They could be mistaken for a pair of rugged-up tourists taking in the sights, but one is a renowned Hollywood script writer and the other an award-winning author and historian and they’re on a fact-finding mission through the Victorian goldfields.
LaTrobe University historian and author Associate Professor Clare Wright and Hollywood producer and writer Anne Kenney, who worked on the Scottish historical drama Outlander, ER and LA Law, toured several Ballarat sites including Sovereign Hill, the Eureka Centre and Eureka Street on Monday.
Ms Kenney will return to Los Angeles later this week to start working on the pilot script for the television adaptation of Associate Professor Wright’s prize-winning book The Forgotten Rebels of Eureka, which tells the little-known story of women in the Eureka Stockade.
“We are on a fact finding and brainstorming excursion to give Anne a sense of where things happened, the lay of the land,” Assoc Prof Wright said.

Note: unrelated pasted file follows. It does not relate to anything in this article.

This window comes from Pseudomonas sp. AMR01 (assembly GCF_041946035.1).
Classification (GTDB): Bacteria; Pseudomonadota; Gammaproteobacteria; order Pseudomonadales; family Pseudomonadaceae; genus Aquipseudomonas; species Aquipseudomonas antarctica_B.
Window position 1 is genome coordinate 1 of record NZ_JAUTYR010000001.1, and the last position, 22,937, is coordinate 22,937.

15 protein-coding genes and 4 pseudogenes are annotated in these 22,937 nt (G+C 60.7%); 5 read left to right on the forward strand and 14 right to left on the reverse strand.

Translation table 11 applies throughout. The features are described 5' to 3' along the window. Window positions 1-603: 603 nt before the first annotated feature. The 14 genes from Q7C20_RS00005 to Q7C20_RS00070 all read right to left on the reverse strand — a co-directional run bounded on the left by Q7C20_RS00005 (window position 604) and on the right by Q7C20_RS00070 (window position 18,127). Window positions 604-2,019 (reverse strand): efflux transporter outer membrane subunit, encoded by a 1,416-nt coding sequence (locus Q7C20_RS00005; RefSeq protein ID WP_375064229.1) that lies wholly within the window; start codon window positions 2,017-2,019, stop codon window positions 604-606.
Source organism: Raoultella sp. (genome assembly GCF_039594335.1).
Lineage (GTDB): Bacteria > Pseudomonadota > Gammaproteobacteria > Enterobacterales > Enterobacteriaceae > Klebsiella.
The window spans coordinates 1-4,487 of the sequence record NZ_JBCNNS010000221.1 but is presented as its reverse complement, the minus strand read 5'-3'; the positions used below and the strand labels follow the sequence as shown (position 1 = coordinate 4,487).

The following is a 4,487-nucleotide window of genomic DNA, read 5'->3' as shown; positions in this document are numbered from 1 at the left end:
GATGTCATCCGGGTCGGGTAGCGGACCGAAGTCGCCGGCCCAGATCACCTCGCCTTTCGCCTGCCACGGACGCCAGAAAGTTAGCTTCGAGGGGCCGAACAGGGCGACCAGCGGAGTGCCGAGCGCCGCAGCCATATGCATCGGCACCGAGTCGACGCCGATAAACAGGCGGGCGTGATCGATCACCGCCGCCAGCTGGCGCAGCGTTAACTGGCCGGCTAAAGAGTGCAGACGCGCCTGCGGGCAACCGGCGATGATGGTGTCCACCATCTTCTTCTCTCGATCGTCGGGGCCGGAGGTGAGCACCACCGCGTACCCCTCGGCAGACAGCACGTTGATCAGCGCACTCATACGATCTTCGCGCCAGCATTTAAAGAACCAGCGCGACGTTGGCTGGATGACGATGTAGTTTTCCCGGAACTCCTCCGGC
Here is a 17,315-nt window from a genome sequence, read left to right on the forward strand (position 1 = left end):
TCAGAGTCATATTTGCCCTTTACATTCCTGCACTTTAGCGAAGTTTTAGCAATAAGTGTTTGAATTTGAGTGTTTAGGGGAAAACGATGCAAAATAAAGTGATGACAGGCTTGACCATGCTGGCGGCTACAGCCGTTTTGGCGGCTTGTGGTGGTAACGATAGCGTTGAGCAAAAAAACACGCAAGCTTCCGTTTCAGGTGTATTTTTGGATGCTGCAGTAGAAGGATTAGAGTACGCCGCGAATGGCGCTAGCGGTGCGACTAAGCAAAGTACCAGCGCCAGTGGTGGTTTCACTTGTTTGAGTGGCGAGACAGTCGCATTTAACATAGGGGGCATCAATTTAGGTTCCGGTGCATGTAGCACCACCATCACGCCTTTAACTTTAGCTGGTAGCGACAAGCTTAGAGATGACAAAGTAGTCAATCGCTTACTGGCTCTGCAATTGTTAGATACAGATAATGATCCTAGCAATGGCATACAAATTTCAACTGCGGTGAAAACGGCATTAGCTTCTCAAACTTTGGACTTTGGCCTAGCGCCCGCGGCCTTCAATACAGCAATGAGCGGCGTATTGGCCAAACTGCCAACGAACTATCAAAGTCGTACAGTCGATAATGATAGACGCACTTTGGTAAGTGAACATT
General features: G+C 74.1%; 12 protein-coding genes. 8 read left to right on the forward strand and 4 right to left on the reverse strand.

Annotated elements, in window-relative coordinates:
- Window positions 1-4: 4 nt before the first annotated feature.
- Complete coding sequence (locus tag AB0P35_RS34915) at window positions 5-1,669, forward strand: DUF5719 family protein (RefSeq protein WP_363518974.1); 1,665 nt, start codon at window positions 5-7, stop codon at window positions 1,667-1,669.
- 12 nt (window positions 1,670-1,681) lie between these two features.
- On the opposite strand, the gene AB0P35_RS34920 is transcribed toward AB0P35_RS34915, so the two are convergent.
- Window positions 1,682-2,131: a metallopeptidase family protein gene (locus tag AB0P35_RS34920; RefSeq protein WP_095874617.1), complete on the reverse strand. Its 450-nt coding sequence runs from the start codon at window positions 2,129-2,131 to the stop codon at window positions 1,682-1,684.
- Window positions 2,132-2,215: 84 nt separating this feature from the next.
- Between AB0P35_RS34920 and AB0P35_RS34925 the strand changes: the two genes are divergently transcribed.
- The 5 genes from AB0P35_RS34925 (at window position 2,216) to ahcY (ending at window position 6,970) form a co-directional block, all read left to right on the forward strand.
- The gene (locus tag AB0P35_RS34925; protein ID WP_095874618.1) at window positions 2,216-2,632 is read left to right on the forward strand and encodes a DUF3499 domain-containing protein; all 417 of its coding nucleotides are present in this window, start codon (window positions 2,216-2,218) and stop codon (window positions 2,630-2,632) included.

The Outlander script writer had never heard the history of the Victorian goldfields, had never heard the Eureka story and had never been to Australia, until she received a random tweet from Assoc Prof Wright.
“I wrote The Forgotten Rebels of Eureka which came out in 2013, it won the Stella Prize in 2014 then in 2015 I sold the screen rights to Ruby Entertainment and recently I received major development funding through LaTrobe University which has allowed us to go the next step,” Assoc Prof Wright said.
“In the meantime I made contact with my favourite writer on my favourite historical drama show Outlander. I sent a random tweet in to the universe and she got back to me.
“We started corresponding and become friends, I sent her the book and she came on board the project and is writing the pilot episode.”
Last month, LaTrobe University announced they would invest $200,000 in the adaptation which will turn the true stories of women during the 1854 rebellion in to an eight-part TV drama series.
Assoc Prof Wright is part of the creative team and co-producer on the TV production.
”The Eureka story was completely new to Anne, and when I picked her up at the airport she said the 15 hour journey made her think about the three months it took immigrants to get here during the gold rush.
“She’ll take the Eureka story, which is something so familiar to all of us in Australia, and actually show how little of it we really understand. We might know the nuts and bolts of what happened but understanding the motivation of the people who were there is impossible to do when women are excluded from the story.”